A Research Blog

In 2006, Japanese scientist Shinya Yamanaka and colleagues discovered that mature cells can be reprogrammed and reverted to a stem-cell-like state. Known as induced pluripotent cells (iPSCs), these cells have the ability to develop into any cell type. This discovery was stunning enough that Yamanaka was awarded the 2012 Nobel Prize in Physiology or Medicine for his revolutionary work on reprogramming adult cells, and spurred thousands of related publications.Owen

The field of reprogramming has generated a lot of excitement in recent years because iPSCs are a revolution in regenerative medicine, which seeks to replace tissue or organs damaged by disease, trauma, or congenital issues. In addition, reprogramming presents the possibility that we could generate patient-specific cell-types to model disease or use as a cell therapy. However, in order to be able to utilise these cells to their fullest extent, it is important that we fully understand the reprogramming process. To do this we need to study the process starting from many different cell types, not only from a single source. To date, fibroblasts have most often been used as a source cell type for reprogramming simply because they are easy to acquire and manipulate. In other words, fibroblasts was chosen for convenience rather than because of an important biological role in reprogramming. As such, much of what we know about this process is derived from work on fibroblasts and we assume that what we have learned from this conversion also holds true for other cell types.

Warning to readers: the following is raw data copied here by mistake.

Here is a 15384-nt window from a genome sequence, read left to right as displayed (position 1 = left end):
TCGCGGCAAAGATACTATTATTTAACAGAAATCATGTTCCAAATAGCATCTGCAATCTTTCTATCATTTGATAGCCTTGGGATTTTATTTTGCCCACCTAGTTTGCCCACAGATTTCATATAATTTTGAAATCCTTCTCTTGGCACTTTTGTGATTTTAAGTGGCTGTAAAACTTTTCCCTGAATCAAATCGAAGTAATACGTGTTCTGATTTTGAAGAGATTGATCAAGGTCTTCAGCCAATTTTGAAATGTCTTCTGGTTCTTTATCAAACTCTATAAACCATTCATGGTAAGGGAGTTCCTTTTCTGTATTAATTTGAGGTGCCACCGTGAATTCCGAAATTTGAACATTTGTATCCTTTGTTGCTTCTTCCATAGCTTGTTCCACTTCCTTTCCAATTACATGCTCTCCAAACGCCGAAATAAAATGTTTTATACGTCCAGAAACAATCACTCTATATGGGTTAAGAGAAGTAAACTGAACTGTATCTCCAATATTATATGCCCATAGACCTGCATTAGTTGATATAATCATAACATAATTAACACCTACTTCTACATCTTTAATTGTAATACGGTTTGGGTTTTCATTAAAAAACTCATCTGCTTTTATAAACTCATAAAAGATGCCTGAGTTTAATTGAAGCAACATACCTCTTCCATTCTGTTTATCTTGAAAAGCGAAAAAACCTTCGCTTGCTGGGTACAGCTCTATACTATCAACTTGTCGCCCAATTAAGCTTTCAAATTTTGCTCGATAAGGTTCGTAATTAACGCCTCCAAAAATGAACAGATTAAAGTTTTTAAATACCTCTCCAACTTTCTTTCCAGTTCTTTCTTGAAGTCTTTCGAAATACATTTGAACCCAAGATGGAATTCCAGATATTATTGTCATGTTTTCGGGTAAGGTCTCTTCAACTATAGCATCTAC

Duke-NUS Assistant Professor Owen Rackham and his team in collaboration with Prof Jose Polo from Monash University in Australia found that this assumption was not true: The reprogramming process varies greatly depending on which cell type you start with. They studied three different cell types: a fibroblast, a neutrophil and a keratinocyte, and found that the process varies greatly both in terms of the time required and the order in which important events in the reprogramming occur.

Their study was recently published in Cell Reports. They also showed that the normal measure that a reprogramming experiment is complete (i.e. measuring Oct4 expression) is not valid for all cell types. Their results will help other scientists to get a better understanding of the biology of reprogramming, a critical step to developing safe and effective regenerative medicines.

This is the first study of its kind. Prior to this, very little work has been done to understand the effect of the starting cell type on reprogramming, and almost all prior research was from studying conversions using fibroblasts. 

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